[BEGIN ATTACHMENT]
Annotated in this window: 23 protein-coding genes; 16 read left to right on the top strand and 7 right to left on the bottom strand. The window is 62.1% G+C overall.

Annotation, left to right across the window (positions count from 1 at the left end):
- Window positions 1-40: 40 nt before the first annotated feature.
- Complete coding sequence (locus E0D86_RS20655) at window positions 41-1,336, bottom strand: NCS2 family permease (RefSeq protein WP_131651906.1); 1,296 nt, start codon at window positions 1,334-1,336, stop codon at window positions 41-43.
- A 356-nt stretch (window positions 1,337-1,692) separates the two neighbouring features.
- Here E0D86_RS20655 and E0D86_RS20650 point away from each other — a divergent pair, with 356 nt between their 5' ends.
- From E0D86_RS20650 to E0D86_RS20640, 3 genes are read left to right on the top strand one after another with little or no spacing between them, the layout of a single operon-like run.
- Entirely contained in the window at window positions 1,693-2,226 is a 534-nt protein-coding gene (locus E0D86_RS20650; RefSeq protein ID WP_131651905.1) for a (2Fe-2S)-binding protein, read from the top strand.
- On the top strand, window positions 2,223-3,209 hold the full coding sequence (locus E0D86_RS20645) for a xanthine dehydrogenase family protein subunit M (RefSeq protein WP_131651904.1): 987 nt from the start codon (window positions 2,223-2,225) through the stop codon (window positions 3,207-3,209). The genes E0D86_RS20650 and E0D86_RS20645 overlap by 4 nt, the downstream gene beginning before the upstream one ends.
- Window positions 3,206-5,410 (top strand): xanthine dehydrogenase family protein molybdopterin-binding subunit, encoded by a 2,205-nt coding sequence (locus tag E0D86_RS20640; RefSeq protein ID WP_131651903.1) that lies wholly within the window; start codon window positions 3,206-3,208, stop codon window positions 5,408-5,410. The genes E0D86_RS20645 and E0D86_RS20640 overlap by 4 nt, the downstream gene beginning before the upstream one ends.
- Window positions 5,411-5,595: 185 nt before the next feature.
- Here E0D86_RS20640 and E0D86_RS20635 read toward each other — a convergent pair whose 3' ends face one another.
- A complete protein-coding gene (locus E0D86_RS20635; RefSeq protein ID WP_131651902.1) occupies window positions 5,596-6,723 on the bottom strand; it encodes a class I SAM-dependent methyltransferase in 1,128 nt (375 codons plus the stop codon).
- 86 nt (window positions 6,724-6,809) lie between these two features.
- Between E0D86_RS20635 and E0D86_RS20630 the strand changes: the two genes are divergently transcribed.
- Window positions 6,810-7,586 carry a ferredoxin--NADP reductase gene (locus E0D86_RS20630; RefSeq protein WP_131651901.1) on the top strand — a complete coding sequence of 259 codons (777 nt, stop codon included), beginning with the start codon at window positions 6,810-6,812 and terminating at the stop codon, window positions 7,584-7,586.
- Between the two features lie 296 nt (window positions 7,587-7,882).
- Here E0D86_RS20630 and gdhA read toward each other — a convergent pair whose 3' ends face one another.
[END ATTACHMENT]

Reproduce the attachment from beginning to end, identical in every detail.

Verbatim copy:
Annotated in this window: 23 protein-coding genes; 16 read left to right on the top strand and 7 right to left on the bottom strand. The window is 62.1% G+C overall.

Annotation, left to right across the window (positions count from 1 at the left end):
- Window positions 1-40: 40 nt before the first annotated feature.
- Complete coding sequence (locus E0D86_RS20655) at window positions 41-1,336, bottom strand: NCS2 family permease (RefSeq protein WP_131651906.1); 1,296 nt, start codon at window positions 1,334-1,336, stop codon at window positions 41-43.
- A 356-nt stretch (window positions 1,337-1,692) separates the two neighbouring features.
- Here E0D86_RS20655 and E0D86_RS20650 point away from each other — a divergent pair, with 356 nt between their 5' ends.
- From E0D86_RS20650 to E0D86_RS20640, 3 genes are read left to right on the top strand one after another with little or no spacing between them, the layout of a single operon-like run.
- Entirely contained in the window at window positions 1,693-2,226 is a 534-nt protein-coding gene (locus E0D86_RS20650; RefSeq protein ID WP_131651905.1) for a (2Fe-2S)-binding protein, read from the top strand.
- On the top strand, window positions 2,223-3,209 hold the full coding sequence (locus E0D86_RS20645) for a xanthine dehydrogenase family protein subunit M (RefSeq protein WP_131651904.1): 987 nt from the start codon (window positions 2,223-2,225) through the stop codon (window positions 3,207-3,209). The genes E0D86_RS20650 and E0D86_RS20645 overlap by 4 nt, the downstream gene beginning before the upstream one ends.
- Window positions 3,206-5,410 (top strand): xanthine dehydrogenase family protein molybdopterin-binding subunit, encoded by a 2,205-nt coding sequence (locus tag E0D86_RS20640; RefSeq protein ID WP_131651903.1) that lies wholly within the window; start codon window positions 3,206-3,208, stop codon window positions 5,408-5,410. The genes E0D86_RS20645 and E0D86_RS20640 overlap by 4 nt, the downstream gene beginning before the upstream one ends.
- Window positions 5,411-5,595: 185 nt before the next feature.
- Here E0D86_RS20640 and E0D86_RS20635 read toward each other — a convergent pair whose 3' ends face one another.
- A complete protein-coding gene (locus E0D86_RS20635; RefSeq protein ID WP_131651902.1) occupies window positions 5,596-6,723 on the bottom strand; it encodes a class I SAM-dependent methyltransferase in 1,128 nt (375 codons plus the stop codon).
- 86 nt (window positions 6,724-6,809) lie between these two features.
- Between E0D86_RS20635 and E0D86_RS20630 the strand changes: the two genes are divergently transcribed.
- Window positions 6,810-7,586 carry a ferredoxin--NADP reductase gene (locus E0D86_RS20630; RefSeq protein WP_131651901.1) on the top strand — a complete coding sequence of 259 codons (777 nt, stop codon included), beginning with the start codon at window positions 6,810-6,812 and terminating at the stop codon, window positions 7,584-7,586.
- Between the two features lie 296 nt (window positions 7,587-7,882).
- Here E0D86_RS20630 and gdhA read toward each other — a convergent pair whose 3' ends face one another.